Hal Pepinsky

Hal Pepinsky

Professor Emeritus (In Memoriam), Criminal Justice


  • J.D., Harvard University, 1968
  • Ph.D., University of Pennsylvania, 1972

Hal Pepinsky (In Memoriam)

The Department of Criminal Justice is sad to announce the passing of our colleague and friend, Harold (Hal) Pepinsky. Hal passed away peacefully in Durango, Colorado on January 28th, 2023. Hal joined what was at the time the Department of Forensic Studies in 1974 and retired in 2009 to be with his wife Jill Bystydzienski, a Professor in the Department of Women’s Gender and Sexuality Studies at The Ohio State University. When Jill retired they moved to Durango to be near their daughter Katy, her husband, Christian and their two grandchildren, Mila and Evan.

Hal was a prolific thinker and it is reflected in his extensive writings. It would be a disservice here to recite his resume, as impressive as it is. He paid little attention to credentials as measured by metrics. He valued substance and thoughtfulness over measures of accomplishment or “evidence of academic potential.” He also disdained the divide between academic understanding and the understanding of the ordinary public. Both his teaching and writings were colloquial in spirit, if not in substance. Never defensive, he always communicated in calmness and quiet confidence. His office door was always open, although you might have had difficulty finding him buried behind the piles of book and papers. Miraculously, he could put his hands on whatever he wanted you to read, and he always had suggested readings.

While Hal’s views antagonized many, he endeared himself to far more. He cared little about grades, holding fast to the idea that even those students who took his class to “get an easy A,” were both reachable and amendable to thoughtfulness. He touched the hearts and minds of thousands of students, principally in CJUS-P202, what was then called “Alternative Social Control Systems.” There he challenged students to think critically about the meaning of crime, about what constitutes harm and justice. He asked them to question both the purpose and consequences of punishment and imprisonment. And, of course, he introduced alternatives to each of those challenges. It was through that class, and through the dialogue and reactions he received from his students and colleagues, that he refined the concept of Peacemaking. He was not alone in advocating such a provocative paradigm shift but he certainly became the most ardent and articulate proponent.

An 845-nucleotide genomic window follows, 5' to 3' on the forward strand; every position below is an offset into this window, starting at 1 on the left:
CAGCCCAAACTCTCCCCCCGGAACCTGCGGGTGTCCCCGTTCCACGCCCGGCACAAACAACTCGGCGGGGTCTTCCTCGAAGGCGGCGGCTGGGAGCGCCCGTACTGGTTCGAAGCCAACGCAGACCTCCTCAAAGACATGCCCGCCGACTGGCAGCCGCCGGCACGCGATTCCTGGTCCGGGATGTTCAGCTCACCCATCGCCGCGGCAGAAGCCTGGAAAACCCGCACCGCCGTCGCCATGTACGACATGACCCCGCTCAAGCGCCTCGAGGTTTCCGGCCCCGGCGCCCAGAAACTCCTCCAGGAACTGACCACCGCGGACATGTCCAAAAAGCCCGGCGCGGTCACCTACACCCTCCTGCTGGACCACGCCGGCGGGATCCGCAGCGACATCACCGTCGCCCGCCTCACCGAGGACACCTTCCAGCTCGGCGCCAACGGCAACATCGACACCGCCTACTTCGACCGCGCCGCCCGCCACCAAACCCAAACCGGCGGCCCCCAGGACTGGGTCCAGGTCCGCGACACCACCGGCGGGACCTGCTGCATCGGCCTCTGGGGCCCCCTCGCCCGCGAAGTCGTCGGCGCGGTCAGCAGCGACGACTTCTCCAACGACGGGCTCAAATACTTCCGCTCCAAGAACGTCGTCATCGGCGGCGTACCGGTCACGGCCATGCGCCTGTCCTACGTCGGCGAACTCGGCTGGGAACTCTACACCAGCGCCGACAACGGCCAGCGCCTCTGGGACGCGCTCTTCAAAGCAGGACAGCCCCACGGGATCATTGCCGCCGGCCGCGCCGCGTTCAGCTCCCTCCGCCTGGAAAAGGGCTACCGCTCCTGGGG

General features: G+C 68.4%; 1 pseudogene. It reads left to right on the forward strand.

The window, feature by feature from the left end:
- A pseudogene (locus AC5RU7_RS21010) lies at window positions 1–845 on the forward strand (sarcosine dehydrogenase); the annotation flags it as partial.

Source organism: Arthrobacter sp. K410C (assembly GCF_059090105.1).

His ideas disturbed both the thinking and emotions of many colleagues and students, which is about as high a complement as one can receive if you believe that the pursuit of knowledge should have no boundaries and education should have no paradigms that cannot be challenged. Even though many regard Hal as a “parent” of the field, for others he was an ankle-biter, doggedly nipping away at the heels of conventionally held criminological dogma. If he didn’t get to flesh, he would at least be a challenging distraction. But that analogy goes only so far. He never met a stranger and did not have a mean bone in his body. His intentions, as well as his relationships, were steeped in a place filled with love and peace. He listened carefully and deeply to all and epitomized the true spirit of empathy. Hal’s legacy and his contribution will endure time. Sadly, we will miss his beautiful soul.

Donations can be made to the “Hal Pepinsky Legacy Travel Fund” found within the American Society of Criminology (ASC) division webpages. There will be a celebration of Hal’s life and work at the ASC Annual Meeting in Philadelphia in November.

Written by Kip Schlegel